Monthly Archives: April 2011
Five weeks after shipping Firefox 4, the Mozilla project has published the new browser's first-ever security update.
The Firefox version number bumps up to 4.0.1.
The New York Yankees accidentally emailed personal details on 21,000 customers to their affiliates. Around the same time DSLReports disclosed they had been hacked through a SQL injection attack that disclosed the plain text passwords of thousands of members.
Hacking ad servers is a effective way of injecting malicious code into multiple third party web sites, potentially exposing huge numbers of users to the attack. Find out more about this latest attack being used to infect victims with TDSS.
While we are all interested when millions of records are stolen from well known companies, these attacks are a small part of the problem.
Sony confirms that credit card details which could have been stolen in the recent hack of the PlayStation Network were encrypted, but doesn't reassure customers regarding the strength of encryption.
Who would have thought it? A free anti-virus program for Apple Macs being named best anti-malware solution ahead of those security products for boring old Windows.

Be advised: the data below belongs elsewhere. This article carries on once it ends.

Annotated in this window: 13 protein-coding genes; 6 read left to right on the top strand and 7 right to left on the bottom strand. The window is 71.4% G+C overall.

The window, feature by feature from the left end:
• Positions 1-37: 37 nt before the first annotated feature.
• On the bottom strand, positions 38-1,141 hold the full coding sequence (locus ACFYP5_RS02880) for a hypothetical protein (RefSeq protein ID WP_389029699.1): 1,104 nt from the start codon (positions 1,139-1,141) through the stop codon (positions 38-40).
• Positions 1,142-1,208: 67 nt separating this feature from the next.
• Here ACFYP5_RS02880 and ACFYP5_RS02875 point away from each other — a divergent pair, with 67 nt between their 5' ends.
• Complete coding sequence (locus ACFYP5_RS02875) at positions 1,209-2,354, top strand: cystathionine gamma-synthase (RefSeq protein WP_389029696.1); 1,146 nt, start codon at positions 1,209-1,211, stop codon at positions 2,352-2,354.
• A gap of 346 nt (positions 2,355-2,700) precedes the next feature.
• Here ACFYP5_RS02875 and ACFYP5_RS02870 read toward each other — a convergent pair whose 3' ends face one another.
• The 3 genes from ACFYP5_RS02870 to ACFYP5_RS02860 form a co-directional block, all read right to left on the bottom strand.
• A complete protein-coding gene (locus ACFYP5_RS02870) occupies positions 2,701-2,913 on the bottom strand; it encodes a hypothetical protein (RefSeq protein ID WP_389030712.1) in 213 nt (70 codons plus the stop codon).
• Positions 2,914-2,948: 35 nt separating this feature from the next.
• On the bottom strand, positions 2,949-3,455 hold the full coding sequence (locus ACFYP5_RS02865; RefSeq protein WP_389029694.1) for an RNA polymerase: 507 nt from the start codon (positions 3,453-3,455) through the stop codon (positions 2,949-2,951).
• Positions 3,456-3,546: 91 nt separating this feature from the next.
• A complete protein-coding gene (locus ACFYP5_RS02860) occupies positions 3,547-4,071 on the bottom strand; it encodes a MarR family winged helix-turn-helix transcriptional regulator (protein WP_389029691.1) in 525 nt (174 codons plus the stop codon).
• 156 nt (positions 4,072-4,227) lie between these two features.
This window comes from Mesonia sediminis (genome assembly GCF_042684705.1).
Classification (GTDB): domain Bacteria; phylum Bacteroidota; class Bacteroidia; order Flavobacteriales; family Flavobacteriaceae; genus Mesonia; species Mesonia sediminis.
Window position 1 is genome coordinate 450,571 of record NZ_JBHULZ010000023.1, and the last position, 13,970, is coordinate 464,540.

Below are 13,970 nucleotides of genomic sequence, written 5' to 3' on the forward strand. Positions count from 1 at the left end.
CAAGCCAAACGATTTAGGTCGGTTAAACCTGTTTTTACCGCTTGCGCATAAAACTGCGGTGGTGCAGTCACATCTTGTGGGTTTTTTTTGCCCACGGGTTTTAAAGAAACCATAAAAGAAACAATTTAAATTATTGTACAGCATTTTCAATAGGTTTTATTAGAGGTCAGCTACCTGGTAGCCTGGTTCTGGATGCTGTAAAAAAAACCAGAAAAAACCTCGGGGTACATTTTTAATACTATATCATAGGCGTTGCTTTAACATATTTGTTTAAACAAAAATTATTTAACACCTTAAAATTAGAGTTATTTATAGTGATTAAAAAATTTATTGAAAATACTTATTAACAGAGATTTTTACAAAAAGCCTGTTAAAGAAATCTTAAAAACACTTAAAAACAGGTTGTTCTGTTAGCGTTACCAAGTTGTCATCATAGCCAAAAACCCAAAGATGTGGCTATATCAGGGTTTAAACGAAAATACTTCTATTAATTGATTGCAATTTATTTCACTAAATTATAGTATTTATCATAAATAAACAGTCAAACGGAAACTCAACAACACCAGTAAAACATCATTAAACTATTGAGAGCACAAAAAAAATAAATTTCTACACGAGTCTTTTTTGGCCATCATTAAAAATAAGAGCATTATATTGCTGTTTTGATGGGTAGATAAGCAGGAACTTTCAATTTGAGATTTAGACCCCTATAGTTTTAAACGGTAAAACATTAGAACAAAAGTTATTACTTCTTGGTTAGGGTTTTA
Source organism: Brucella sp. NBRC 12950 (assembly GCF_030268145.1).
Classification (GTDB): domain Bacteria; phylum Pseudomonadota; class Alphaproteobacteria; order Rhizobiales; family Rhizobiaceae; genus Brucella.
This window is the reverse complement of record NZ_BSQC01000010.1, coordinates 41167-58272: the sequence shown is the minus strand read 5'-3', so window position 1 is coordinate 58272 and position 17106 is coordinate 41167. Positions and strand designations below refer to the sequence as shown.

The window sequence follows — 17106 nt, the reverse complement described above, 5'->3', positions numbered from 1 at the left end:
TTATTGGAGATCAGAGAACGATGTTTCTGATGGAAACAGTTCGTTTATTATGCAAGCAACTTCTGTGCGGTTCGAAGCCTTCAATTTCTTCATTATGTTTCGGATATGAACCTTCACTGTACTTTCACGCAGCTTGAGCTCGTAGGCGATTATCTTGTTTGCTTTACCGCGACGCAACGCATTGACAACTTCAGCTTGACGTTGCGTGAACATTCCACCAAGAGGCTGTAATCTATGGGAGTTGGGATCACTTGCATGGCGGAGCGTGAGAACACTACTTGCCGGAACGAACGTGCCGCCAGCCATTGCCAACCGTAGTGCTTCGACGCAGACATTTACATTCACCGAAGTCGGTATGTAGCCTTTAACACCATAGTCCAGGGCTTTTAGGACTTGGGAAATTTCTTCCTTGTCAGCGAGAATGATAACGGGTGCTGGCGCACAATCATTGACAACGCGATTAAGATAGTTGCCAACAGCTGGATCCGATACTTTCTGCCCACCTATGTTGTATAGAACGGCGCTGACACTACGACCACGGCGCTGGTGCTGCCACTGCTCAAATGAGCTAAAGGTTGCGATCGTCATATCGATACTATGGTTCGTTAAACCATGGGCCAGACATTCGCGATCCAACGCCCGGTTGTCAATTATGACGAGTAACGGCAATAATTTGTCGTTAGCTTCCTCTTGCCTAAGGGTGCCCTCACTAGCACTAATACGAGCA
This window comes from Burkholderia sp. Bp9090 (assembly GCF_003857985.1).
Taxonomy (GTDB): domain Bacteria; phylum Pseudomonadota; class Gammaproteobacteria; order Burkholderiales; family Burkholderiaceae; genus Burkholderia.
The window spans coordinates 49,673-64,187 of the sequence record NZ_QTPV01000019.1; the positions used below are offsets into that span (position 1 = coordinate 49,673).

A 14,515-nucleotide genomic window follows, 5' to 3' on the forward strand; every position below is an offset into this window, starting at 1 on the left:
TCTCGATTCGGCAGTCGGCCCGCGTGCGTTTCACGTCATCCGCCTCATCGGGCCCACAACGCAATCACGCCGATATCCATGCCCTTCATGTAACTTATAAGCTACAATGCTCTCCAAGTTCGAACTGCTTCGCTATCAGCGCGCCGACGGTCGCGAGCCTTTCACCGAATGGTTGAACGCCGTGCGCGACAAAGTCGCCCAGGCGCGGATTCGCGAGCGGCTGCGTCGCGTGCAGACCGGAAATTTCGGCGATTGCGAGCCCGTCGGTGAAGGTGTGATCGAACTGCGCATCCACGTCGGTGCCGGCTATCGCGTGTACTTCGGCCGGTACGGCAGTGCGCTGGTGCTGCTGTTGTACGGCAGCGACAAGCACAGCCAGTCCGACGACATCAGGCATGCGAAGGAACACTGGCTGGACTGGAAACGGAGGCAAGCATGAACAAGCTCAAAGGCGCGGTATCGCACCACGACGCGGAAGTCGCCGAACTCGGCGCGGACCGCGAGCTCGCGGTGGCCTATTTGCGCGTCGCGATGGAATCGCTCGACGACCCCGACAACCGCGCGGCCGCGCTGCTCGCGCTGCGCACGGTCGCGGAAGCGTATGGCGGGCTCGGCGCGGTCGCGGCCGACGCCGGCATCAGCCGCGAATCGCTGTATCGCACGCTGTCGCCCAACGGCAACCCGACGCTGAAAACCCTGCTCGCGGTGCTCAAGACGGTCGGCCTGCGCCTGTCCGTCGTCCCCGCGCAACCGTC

Two weeks ago, the FBI kicked off an anti-cybercrime operation of a sort which had never been authorised before in America, taking remote remediation action against infected PCs.
Things went so well the Feds want to do more.
Just how could user accounts, potentially including credit card details, of a whopping 70 million users not be encrypted? It baffles the mind.
Users of Sony's PlayStation Network are at risk of identity theft after hackers broke into the system, and accessed the personal information of videogame players.
The Love Bug, one the most infamous viruses of all time, has inspired a movie. Will you go to see it?
The CIH virus, also known as Chernobyl, quickly became one of the most commonly encountered viruses in the wild. Graham Cluley takes a look back in time.
The Sony PlayStation Network has been offline since 20th April, following what the company calls an "external intrusion".
Iranian officials today claimed to have intercepted a cyberwarfare attack, involving malware designed to spy upon government systems.
Reports surfaced today that the Easter Bunny was involved in a minor accident and lost a netbook containing the locations he had hidden Easter eggs and baskets around the world.